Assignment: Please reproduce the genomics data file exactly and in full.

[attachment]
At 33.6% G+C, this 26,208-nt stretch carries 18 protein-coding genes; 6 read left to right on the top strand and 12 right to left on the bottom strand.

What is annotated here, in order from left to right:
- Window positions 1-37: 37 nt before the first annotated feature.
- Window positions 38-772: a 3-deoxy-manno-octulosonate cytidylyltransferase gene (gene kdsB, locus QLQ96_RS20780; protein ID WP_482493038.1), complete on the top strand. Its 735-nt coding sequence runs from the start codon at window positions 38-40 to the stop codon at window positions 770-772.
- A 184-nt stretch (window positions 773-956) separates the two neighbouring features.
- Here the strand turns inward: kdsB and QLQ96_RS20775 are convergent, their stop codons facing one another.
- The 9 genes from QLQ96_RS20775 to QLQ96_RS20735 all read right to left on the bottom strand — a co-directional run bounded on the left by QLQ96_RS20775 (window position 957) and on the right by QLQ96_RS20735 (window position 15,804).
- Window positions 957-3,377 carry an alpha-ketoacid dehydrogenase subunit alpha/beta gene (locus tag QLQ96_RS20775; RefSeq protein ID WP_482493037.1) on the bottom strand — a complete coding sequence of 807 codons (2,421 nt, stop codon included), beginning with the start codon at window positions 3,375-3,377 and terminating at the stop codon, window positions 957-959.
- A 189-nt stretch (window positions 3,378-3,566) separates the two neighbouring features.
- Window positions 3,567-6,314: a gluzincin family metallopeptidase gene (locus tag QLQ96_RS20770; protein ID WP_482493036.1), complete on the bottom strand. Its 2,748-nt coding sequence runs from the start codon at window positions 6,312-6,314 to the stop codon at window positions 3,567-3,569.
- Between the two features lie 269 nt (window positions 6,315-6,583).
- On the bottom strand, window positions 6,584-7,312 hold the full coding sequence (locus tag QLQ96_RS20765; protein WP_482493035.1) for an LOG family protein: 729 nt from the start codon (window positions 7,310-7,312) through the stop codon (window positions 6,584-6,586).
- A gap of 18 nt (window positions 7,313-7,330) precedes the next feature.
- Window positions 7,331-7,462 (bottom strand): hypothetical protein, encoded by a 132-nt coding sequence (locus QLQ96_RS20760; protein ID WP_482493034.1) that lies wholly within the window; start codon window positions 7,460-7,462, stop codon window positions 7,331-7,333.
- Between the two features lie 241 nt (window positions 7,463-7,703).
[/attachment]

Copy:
At 33.6% G+C, this 26,208-nt stretch carries 18 protein-coding genes; 6 read left to right on the top strand and 12 right to left on the bottom strand.

What is annotated here, in order from left to right:
- Window positions 1-37: 37 nt before the first annotated feature.
- Window positions 38-772: a 3-deoxy-manno-octulosonate cytidylyltransferase gene (gene kdsB, locus QLQ96_RS20780; protein ID WP_482493038.1), complete on the top strand. Its 735-nt coding sequence runs from the start codon at window positions 38-40 to the stop codon at window positions 770-772.
- A 184-nt stretch (window positions 773-956) separates the two neighbouring features.
- Here the strand turns inward: kdsB and QLQ96_RS20775 are convergent, their stop codons facing one another.
- The 9 genes from QLQ96_RS20775 to QLQ96_RS20735 all read right to left on the bottom strand — a co-directional run bounded on the left by QLQ96_RS20775 (window position 957) and on the right by QLQ96_RS20735 (window position 15,804).
- Window positions 957-3,377 carry an alpha-ketoacid dehydrogenase subunit alpha/beta gene (locus tag QLQ96_RS20775; RefSeq protein ID WP_482493037.1) on the bottom strand — a complete coding sequence of 807 codons (2,421 nt, stop codon included), beginning with the start codon at window positions 3,375-3,377 and terminating at the stop codon, window positions 957-959.
- A 189-nt stretch (window positions 3,378-3,566) separates the two neighbouring features.
- Window positions 3,567-6,314: a gluzincin family metallopeptidase gene (locus tag QLQ96_RS20770; protein ID WP_482493036.1), complete on the bottom strand. Its 2,748-nt coding sequence runs from the start codon at window positions 6,312-6,314 to the stop codon at window positions 3,567-3,569.
- Between the two features lie 269 nt (window positions 6,315-6,583).
- On the bottom strand, window positions 6,584-7,312 hold the full coding sequence (locus tag QLQ96_RS20765; protein WP_482493035.1) for an LOG family protein: 729 nt from the start codon (window positions 7,310-7,312) through the stop codon (window positions 6,584-6,586).
- A gap of 18 nt (window positions 7,313-7,330) precedes the next feature.
- Window positions 7,331-7,462 (bottom strand): hypothetical protein, encoded by a 132-nt coding sequence (locus QLQ96_RS20760; protein ID WP_482493034.1) that lies wholly within the window; start codon window positions 7,460-7,462, stop codon window positions 7,331-7,333.
- Between the two features lie 241 nt (window positions 7,463-7,703).